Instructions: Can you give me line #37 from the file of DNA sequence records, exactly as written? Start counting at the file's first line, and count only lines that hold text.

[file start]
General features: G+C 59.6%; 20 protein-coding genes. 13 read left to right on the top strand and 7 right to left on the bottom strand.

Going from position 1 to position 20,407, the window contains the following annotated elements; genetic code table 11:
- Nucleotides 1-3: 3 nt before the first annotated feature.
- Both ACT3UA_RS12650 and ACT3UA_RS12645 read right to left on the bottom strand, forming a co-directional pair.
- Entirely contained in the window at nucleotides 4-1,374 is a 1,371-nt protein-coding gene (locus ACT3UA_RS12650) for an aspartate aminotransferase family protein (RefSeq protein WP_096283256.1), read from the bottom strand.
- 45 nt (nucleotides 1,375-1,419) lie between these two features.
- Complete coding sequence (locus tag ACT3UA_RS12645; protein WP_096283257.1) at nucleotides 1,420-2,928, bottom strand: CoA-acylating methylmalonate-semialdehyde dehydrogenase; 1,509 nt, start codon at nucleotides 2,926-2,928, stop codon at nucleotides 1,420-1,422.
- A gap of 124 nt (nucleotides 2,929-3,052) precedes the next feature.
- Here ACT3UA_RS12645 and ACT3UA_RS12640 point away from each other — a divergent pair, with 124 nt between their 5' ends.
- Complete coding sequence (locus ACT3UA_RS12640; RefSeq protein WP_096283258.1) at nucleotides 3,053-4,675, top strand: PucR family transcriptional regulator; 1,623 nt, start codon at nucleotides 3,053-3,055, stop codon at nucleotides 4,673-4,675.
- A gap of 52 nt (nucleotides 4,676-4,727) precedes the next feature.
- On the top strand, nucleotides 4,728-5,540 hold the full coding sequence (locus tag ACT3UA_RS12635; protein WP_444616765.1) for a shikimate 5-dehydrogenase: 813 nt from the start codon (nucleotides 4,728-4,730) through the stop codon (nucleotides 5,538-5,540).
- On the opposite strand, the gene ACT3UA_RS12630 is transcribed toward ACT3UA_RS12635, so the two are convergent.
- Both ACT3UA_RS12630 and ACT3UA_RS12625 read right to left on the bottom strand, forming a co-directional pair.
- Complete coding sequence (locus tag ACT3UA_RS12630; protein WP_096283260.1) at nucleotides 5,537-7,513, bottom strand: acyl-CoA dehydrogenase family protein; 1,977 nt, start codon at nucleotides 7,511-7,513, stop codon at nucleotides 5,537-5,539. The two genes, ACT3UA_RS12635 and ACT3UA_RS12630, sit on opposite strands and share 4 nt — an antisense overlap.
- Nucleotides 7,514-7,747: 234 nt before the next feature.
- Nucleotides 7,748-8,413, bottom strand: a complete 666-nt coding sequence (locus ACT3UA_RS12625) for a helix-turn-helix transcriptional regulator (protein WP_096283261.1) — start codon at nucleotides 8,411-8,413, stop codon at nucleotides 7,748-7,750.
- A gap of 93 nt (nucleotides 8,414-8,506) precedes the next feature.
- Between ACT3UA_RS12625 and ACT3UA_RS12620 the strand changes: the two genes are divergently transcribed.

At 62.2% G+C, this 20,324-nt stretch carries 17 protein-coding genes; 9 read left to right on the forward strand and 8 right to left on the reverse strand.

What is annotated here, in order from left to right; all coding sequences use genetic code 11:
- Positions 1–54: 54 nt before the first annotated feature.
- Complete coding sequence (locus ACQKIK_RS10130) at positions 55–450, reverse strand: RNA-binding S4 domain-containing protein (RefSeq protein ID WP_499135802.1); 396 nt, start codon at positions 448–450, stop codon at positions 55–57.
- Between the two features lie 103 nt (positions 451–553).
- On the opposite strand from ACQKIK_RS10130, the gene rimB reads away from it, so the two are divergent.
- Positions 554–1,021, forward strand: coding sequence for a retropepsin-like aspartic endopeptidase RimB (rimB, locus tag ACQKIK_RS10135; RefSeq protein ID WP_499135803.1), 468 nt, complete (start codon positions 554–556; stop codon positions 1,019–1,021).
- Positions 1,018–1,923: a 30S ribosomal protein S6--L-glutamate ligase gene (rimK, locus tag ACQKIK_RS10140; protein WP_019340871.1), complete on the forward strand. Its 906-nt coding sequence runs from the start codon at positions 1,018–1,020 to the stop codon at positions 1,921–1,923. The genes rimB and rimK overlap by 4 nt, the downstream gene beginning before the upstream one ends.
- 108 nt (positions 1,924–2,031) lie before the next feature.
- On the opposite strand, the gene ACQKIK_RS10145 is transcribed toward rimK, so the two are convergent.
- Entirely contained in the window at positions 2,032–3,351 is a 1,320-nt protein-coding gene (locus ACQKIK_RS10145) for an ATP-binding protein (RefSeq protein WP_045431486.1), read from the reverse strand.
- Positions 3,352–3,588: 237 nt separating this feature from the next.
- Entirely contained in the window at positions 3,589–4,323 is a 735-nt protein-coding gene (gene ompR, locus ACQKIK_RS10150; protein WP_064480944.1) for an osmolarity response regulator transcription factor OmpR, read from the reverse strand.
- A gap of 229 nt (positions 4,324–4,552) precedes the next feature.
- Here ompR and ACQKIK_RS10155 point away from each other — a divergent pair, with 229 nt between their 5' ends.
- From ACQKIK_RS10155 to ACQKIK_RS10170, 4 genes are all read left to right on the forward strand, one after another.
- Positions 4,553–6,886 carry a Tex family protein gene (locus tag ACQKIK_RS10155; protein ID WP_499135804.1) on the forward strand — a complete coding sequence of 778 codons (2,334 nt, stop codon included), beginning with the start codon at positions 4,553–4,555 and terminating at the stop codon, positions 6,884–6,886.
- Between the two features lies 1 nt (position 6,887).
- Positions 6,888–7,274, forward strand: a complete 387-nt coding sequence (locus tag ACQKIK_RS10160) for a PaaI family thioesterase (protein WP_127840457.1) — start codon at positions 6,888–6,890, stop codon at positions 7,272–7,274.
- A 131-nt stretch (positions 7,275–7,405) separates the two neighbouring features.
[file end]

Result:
- Between the two features lies 1 nt (position 6,887).